The initiative comes ahead of the government’s E-Commerce bill which has just received Royal Assent and will lead to changes to company law allowing the replacement of
written signatures with digital ones.
Hermes has also embraced E-Vote. “We are in the UK’s peak voting season and voting electronically is a great advantage,” says Michelle Edkins, corporate governance executive for Hermes. She says that the system is now safe and confidential and avoids the risk of error providing comprehensive voting research and information.” She says: “Hermes has for some time now advocated the development of an electronic voting system as a necessary foundation to improve voting and corporate governance in the UK.”
Robert Hayim of E-Vote says: “Institutional investors have come under pressure because of low voting levels at company meetings and there is a growing recognition that the vote is an asset.”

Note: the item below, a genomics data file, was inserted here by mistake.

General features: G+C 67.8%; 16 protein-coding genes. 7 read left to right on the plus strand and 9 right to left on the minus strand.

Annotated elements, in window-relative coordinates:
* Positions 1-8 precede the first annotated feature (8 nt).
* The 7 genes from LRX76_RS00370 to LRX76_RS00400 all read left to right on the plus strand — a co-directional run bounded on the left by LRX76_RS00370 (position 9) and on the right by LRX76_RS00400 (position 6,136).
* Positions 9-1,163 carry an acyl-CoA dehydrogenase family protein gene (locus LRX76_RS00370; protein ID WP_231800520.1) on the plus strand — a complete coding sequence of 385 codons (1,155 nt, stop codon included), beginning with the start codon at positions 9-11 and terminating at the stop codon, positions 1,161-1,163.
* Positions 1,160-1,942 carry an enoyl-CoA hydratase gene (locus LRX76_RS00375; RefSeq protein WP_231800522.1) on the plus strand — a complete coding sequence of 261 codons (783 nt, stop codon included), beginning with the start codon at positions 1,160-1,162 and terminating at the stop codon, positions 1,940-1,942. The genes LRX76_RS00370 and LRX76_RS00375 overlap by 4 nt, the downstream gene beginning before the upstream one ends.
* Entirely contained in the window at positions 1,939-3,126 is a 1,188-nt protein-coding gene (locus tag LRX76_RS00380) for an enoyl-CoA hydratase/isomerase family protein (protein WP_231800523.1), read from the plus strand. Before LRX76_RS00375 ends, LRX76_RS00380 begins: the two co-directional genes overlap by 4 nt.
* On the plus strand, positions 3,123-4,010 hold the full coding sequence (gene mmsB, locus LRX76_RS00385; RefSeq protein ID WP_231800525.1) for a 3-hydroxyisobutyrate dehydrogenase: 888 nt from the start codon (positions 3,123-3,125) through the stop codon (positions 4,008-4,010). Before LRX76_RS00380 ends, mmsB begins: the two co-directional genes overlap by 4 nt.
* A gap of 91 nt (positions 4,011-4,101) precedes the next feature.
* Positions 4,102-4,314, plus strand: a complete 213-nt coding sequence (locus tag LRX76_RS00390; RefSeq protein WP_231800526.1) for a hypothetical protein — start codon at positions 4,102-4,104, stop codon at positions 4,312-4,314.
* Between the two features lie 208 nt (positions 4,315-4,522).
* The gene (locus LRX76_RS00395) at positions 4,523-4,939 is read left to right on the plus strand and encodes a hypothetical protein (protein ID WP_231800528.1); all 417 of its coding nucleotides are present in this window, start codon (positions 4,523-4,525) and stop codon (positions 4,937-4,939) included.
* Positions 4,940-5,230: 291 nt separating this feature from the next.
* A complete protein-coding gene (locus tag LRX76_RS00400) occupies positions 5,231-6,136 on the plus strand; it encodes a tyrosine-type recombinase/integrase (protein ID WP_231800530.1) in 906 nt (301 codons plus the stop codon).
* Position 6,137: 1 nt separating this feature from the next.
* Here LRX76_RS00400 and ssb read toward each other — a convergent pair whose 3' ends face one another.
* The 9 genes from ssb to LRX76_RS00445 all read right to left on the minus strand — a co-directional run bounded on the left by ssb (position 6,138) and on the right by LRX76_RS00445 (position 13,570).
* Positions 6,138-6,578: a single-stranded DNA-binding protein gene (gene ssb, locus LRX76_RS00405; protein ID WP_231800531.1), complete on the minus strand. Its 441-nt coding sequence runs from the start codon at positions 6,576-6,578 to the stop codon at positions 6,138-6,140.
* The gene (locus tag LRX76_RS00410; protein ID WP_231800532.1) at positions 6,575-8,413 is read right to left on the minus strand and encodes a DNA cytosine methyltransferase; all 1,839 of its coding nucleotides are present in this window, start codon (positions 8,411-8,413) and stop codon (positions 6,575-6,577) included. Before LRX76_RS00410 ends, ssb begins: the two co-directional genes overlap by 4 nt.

Across the board, fund managers and institutional investors are aware that good governance means good business. This is since the application of specific rules regarding the conduct and control of listed companies contribution to the optimisation of company performances. In turn, this is affecting the relationship between investors and industry, reflected in a greater co-operation and an increased exchange of information regarding corporate issues.
Institutional investors are now considering the need for the disclosure of their standards of corporate governance and their implementation with respect to companies in which they have shareholdings. By improving board practices and transparency companies will also attract more foreign investors and business growth.
“For many years, everything has been about governments telling companies what to do, but now it’s about shareholders doing more and about directors supporting the right policies to allow shareholders to be more actively involved in corporate governance,” says Butler. IPE